The Thin Line of Buying Motivation

The Thin Line of Buying Motivation


I mentioned in my Guide to Working Out that I run because it is cheap. Like anything, there are expenses.

A Dollar A Minute

After I was running for a bit, I decided to run some 5k’s. Unfortunately, it was discouraging. At $30 to run for 30 minutes, it seemed silly. For me, I was going to run 3 miles anyway, that was a normal run for me. I am not competitive and not beating my PR became depressing. I grew tired of runners’ attitudes and found the whole thing to be a very stressful $30 (not to mention being up at 7a on a Saturday), so I stopped running 5k’s altogether.

Buying Motivation

It was not until I ran more challenging races that I felt the money was well-spent. 10k and 15k races were totally different. The snobby runners were of course still there but the race was not just my normal workout.

These races were not about time for me, but about distance. When I ran the 10k, I had only ran 5 miles up to that point. The race gave me motivation to keep pushing myself. And because I had already signed up prior, I knew that I had to do it; I could not back out.

The 15k was a personal distance record as well. Since I had only ran 6 miles up to that point, completing 9 was an accomplishment. My money was well-spent because, for one, my $30 lasted a lot longer than 30 minutes, and I am not sure I would have ran 9 miles all on my own.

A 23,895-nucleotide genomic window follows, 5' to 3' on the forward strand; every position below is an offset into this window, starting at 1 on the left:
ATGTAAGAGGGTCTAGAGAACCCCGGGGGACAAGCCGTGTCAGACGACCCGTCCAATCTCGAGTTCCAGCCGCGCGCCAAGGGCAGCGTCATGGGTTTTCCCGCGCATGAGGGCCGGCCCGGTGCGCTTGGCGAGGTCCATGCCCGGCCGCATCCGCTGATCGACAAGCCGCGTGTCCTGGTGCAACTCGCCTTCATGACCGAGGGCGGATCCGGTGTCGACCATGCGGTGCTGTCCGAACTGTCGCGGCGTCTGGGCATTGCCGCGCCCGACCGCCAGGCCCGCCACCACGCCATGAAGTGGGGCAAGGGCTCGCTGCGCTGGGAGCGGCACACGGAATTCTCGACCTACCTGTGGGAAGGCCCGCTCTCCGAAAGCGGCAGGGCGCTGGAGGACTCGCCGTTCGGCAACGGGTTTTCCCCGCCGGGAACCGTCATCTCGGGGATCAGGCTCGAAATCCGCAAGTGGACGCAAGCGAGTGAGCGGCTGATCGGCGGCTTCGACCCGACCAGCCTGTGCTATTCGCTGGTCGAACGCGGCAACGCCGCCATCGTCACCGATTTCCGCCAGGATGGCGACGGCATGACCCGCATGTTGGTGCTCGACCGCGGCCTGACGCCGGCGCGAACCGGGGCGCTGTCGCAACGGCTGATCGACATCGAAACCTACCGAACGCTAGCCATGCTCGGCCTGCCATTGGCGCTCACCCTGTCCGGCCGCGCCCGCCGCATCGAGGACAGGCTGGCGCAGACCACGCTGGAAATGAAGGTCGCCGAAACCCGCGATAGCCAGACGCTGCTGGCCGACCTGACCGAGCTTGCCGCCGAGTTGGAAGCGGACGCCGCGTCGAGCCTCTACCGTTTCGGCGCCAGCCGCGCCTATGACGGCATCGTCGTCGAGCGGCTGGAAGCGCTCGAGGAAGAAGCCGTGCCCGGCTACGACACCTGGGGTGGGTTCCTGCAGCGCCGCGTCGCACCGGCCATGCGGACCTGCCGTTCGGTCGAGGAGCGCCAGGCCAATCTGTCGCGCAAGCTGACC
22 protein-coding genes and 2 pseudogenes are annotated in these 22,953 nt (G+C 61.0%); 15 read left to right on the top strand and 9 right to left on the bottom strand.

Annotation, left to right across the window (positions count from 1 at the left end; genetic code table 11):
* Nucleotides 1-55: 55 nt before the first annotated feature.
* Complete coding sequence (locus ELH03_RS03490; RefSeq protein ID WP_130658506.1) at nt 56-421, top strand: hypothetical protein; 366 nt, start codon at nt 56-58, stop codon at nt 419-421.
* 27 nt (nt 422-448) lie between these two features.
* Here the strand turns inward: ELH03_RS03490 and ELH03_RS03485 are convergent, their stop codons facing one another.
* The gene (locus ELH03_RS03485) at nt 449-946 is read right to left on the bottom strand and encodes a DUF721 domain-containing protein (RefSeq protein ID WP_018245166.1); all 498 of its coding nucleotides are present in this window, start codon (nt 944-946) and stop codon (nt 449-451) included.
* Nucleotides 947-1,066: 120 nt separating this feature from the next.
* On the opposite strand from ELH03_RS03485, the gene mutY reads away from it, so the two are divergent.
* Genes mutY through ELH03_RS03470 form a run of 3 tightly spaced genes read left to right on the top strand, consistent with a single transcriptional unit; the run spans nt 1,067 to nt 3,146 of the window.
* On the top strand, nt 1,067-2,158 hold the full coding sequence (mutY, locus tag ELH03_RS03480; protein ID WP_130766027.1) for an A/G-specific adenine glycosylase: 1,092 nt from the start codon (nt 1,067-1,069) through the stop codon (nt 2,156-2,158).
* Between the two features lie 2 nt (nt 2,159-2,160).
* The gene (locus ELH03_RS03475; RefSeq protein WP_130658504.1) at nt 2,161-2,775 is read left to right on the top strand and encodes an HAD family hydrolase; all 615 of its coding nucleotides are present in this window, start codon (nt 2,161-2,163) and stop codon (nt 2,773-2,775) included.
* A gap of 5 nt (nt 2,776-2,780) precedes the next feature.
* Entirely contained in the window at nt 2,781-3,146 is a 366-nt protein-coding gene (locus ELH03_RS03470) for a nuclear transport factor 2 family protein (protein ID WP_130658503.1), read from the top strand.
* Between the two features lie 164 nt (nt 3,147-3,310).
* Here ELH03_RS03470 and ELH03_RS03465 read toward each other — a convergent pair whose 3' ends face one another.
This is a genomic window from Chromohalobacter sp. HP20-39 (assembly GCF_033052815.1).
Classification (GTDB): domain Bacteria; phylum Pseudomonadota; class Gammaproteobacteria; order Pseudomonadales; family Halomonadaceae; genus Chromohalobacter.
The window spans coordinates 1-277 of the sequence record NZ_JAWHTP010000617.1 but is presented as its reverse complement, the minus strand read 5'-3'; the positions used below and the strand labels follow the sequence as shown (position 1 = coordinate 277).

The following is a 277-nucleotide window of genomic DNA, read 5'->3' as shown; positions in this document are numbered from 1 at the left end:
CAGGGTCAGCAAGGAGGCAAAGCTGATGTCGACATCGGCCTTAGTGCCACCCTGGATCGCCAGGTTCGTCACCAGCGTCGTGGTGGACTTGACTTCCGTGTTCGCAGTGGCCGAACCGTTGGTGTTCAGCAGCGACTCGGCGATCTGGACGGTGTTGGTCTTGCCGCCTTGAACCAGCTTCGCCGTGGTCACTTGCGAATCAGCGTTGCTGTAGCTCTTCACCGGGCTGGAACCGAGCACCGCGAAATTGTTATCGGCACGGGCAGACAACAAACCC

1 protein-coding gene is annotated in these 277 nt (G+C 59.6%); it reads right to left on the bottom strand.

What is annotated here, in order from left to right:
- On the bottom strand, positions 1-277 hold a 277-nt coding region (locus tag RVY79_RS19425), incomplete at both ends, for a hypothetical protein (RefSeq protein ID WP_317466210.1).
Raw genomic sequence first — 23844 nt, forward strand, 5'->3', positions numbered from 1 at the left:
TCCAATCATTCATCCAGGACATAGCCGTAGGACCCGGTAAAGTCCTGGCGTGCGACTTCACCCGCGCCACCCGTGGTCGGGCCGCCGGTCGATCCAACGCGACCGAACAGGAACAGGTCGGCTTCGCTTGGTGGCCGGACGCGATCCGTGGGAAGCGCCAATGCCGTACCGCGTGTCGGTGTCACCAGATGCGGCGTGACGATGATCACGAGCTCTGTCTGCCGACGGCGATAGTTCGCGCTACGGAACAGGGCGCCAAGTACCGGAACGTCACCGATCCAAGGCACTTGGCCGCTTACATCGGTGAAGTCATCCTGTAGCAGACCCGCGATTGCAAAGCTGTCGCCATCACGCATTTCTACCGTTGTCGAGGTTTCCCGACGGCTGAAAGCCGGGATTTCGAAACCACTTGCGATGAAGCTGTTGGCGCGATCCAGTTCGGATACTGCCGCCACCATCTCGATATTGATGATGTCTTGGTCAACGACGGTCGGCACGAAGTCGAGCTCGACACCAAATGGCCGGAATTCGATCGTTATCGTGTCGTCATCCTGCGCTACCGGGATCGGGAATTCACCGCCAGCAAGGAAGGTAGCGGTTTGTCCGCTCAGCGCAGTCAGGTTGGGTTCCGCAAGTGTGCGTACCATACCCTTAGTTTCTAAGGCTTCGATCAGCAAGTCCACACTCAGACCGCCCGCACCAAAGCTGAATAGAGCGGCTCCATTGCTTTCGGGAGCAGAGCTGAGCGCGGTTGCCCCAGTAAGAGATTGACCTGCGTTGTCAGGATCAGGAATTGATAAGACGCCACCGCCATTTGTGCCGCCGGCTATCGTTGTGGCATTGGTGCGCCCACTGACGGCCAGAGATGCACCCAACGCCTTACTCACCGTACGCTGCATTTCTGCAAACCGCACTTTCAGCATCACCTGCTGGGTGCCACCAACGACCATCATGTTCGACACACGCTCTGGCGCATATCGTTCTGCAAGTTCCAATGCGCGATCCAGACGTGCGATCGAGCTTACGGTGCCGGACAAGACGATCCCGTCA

The Thin Line

For me, running a 5k race was a total waste of money because it was not motivating or encouraging. For many others, it is both of those things. Signing up for a 5k is great motivation for those not running 3 miles in a normal workout. For me, spending the $30 on the longer races is what I needed to do to stay motivated to run that distance

However, when it comes to spending money on motivation, you have to be careful. I spoke with a friend who was not running at the time but decided she wanted to run a marathon. She bought a bunch of snazzy workout clothes, $100 running sneakers and read a whole book about marathons. After all that, she went outside for a run. By the third mile she was exhausted and has not ran since.

The “Shoulds” and the “Wants”

Money spent on motivation is well-spent when it is for something you want to do. What can get you into trouble is spending money on something you feel you should do but your heart is not into it. For example, a gym membership or a home treadmill.

Unfortunately, when you spend money on that treadmill but never use it, you will become emotionally stressed over not working out and over spending money for nothing. Save yourself some stress by making sure that you “want” to do it first.

So Readers…

What are your successes and failures with buying motivation?


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